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# Competitive Market Worksheet A single firm in a competitive m.docx

12 Nov 2022
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### Competitive Market Worksheet A single firm in a competitive m.docx

1. Competitive Market Worksheet: A single firm in a competitive market. ( Price or Cost 90 80 70 60 50 40 30 20 10 ) ( Price or Cost \$ 90 80 70 60 50 40 30 20 10
2. ) Count’s costs Market Supply and Demand
3. ( MC ) ( ATC ) ( ( m arket ) supply )
4. ( Demand )
5. ( 1 2 3 4 5 20 40 60 80 100 120 140 160 quantity ( 1,000 calculators/wk) QUANTITY (1,000 calculators /week) )
6. The graph on the left shows the cost curves for Count, a company that produces calculators. The graph on the right shows Supply and Demand for the calculator market, which we will assume is competitive. Part A: Short Run Assume that the market is competitive and in short run equilibrium and that Count is making profit-maximizing short run decisions. 1. What is the current market price? \$ __35____ How many calculators are being produced per week in this market? ____130_____ 2. What price will Count charge? _______ Why will Count charge this price? ___________________________________ 3. What is Count’s: Output (q): ________ At that output, what is MC ________ and ATC _________? Average profit per unit: \$ ___________. (Note: If it is a loss, state it as a negative profit) Part B Long Run 1. If other producers have the same costs as Count, and are making the same profits/losses as count is in question #4, what will happen to each of the following in the market in the long run: Will firms enter or exit ______________________ Shift(s) in supply or demand ________________________________ Change in the price________________________. Change in the profits (losses) of firms. _______________________ 2. Once the market has reached long-run equilibrium, what is the expected market price? \$_____________ Explain why:_________________________________________________ _____________________________ 3. In long run equilibrium, all firms’ Marginal Cost will be = \$ _____, since MC =_price_MR______ ; all firms’ ATC will be \$______ , since ATC in long run = _Marginal Cost__ Each
7. firm’s economic profit per unit = \$ __________ 4. What is the test or condition for productive efficiency? (A firm is producing efficiently if : it is producing at the minimum AC) Explain why a competitive market will achieve productive efficiency in the long run. Because the market price will always be competed down to the minimum ATC. 4 Romeo and Juliet Romeo and Juliet Sheila Campbell ENG 225 Introduction to Film Instructor: Michael Cooper 01/21/2012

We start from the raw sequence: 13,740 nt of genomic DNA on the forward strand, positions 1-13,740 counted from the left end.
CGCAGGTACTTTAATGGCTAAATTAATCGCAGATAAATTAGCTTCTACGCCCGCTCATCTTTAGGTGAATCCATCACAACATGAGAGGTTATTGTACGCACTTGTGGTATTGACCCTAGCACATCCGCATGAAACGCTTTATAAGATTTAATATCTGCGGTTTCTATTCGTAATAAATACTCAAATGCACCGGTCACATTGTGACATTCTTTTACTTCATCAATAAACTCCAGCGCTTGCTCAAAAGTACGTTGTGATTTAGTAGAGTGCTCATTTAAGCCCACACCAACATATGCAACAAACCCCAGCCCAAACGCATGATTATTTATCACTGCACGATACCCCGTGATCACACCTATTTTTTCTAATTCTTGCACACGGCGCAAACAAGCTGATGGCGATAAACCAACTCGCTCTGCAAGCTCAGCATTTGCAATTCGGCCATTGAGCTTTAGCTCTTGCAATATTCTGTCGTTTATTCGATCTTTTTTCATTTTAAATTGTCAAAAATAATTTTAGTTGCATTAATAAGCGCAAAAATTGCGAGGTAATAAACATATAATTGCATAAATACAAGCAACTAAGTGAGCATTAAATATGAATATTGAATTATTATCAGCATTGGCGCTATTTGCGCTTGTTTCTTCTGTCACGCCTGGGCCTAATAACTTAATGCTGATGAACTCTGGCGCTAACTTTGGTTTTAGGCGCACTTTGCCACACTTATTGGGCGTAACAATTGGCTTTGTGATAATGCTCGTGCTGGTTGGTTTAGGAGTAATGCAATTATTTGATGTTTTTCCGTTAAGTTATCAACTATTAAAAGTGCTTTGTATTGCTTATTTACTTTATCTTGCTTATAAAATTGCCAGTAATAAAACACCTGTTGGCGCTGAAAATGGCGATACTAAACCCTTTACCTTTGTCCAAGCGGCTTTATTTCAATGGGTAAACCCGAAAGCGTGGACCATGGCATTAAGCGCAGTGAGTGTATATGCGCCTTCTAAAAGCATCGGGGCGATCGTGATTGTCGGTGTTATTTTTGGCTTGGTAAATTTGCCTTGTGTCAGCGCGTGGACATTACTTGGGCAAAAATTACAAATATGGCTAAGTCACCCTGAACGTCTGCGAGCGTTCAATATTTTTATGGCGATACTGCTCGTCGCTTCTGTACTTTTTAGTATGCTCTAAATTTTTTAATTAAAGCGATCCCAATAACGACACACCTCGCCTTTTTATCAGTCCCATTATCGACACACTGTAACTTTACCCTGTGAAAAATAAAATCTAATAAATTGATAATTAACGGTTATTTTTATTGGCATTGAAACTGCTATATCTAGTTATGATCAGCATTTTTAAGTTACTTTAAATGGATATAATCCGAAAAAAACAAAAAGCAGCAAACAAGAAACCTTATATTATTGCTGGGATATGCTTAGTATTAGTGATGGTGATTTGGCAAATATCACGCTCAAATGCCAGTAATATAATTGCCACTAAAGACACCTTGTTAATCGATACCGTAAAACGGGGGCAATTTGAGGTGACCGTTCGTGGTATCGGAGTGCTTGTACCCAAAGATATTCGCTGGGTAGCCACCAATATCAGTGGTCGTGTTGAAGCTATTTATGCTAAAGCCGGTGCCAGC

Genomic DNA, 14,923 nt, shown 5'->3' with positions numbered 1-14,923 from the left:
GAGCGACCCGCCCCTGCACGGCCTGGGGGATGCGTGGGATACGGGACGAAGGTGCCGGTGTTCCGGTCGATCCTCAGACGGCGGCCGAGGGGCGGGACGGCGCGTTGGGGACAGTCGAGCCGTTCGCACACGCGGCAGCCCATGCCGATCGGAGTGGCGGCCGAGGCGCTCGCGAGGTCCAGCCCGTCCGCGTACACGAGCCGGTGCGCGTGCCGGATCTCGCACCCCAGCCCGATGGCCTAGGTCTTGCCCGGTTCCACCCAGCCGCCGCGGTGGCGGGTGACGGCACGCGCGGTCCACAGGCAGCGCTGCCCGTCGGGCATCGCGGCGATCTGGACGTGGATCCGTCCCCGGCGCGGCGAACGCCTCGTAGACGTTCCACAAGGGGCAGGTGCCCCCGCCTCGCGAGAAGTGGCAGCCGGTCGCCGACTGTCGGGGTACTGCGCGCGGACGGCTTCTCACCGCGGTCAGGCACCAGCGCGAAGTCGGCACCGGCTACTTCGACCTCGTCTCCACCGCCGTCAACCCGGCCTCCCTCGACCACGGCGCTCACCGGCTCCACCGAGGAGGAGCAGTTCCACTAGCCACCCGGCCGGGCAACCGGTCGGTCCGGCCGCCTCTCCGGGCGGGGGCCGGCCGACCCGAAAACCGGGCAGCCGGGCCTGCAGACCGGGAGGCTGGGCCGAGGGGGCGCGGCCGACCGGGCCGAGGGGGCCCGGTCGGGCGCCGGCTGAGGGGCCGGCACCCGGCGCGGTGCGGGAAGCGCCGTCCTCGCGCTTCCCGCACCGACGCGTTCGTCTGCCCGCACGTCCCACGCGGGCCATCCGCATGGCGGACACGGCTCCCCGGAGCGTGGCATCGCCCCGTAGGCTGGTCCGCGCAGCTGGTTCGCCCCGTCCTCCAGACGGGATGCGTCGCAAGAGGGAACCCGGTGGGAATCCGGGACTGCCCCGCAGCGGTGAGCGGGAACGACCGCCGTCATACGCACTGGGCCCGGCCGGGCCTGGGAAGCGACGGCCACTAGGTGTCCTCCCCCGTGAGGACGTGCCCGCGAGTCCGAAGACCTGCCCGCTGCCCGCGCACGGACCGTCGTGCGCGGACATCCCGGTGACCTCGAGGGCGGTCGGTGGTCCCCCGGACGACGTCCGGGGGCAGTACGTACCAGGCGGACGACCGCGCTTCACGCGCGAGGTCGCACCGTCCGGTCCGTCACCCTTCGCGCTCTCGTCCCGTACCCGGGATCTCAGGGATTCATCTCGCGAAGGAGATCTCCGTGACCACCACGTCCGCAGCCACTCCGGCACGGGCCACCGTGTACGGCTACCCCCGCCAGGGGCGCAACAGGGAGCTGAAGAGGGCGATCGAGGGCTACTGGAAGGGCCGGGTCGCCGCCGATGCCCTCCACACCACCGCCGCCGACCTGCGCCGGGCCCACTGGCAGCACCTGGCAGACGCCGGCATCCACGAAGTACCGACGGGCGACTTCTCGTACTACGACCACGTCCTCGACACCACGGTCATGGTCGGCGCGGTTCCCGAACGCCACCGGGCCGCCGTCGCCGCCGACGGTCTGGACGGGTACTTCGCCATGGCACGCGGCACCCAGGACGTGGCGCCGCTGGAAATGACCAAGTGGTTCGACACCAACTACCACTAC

8. William Shakespeare's Romeo and Juliet was an amazing film. The cinematography was amazing. They made the sets look like it was in the present not the past. The beginning of the film started with, "Two households, both alike in dignity, in fair Verona where we lay our scene. From ancient grudge break to new mutiny where civil blood make civil hands unclean. From forth the fatal loins of these two foes, a pair of star crossed lovers who take their life" (Universal, 1996). The costumes and makeup was very awesome and colorful. When I first saw the film in the movie theatre it was amazing. I thought it was crazy how they stated the film off. All I heard was a static coming from the screen as it interrupted the beginning of the movie. I kind of freaked out and believed the report emergency report was real. The reporter began to reporting a tragedy that had recently happened in some place called Verona. I began watching the special report and I realized it was part of the movie and the producer tricked everyone in the theatre. I thought it was an neat trick to do. We as humans are trained to believe what we see on the TV. The right after the newscast you hear the sound of the sound of crying, chorusing angels screaming angry chants echoed around the theater (great surround sound effect). Images (clips from the movie) flashed sporadically on the screen. The movie also had images from the movie. The movie had a dark sinister voice which retold Shakespeare’s prologue which gave the telecast of the moment before. The sounds were from screaming angels then it got silent. There were sounds from a big truck flashing on the screen which gave a hearty engine growl. The truck then began to speed loudly down the road. There were electric guitars and booming drums bumping a loud vengeful beat as well. Then it began to show the Montague boys that took the scene. They were standing up in the back of a truck waving their guns while shouting loudly. I was already hooked to the movie from the moment I seen the
9. special report. The music defiantly lured people in as well. It gave the scene some life and it helped the scene give life to the music. This movie was about two star crossed lovers who fell in love and were always meant to be together. They were forbidden to see each other so they decided to take another route in life. This film also had a lot of action and love scenes in it as well.. the characters were played by Romeo (Leonardo DiCaprio0 and Juliet ( Claire Danes). They both knew how to play the characters and they made the film very interesting to watch.. This Romeo and Juliet version was based on the present time not the past. Brian Johnson said the version of Romeo and Juliet as "just the kind of movie Shakespeare might have made if he were around today." Maclean decided to interview Baz Luhrmann on how he got a directorial accomplishment in William Shakespeare's Romeo and Juliet. "What people forget is that Shakespeare was a relentless entertainer.(Luhrmann) When he played the Elizabethan stage, he was basically dealing with an audience of 3,000 drunken punters who were selling pigs and geese in the stalls. He played to everyone. . . . And his style was to have stand-up comedy one moment, a song and then the highest tragedy right next to it. He was a rambunctious, sexy, violent, entertaining story teller, and we've tried to be all these things" (qtd. Johnson). The film highly credits the dialogue, the special effects, the setting, and the acting. It does point out the things. One thing it did point out was like how and Juliet's father looking like a Mafia mobster, and Mercutio being a black transvestite. The film uses the episodes as strong contributors to a fabulous movie. Start here I could not agree more. These strange effects Luhrmann creates in this movie serve only to make it better. It makes it not only interesting, but fun and enjoyable as well. The use of the original play script is remarkable. It would not have been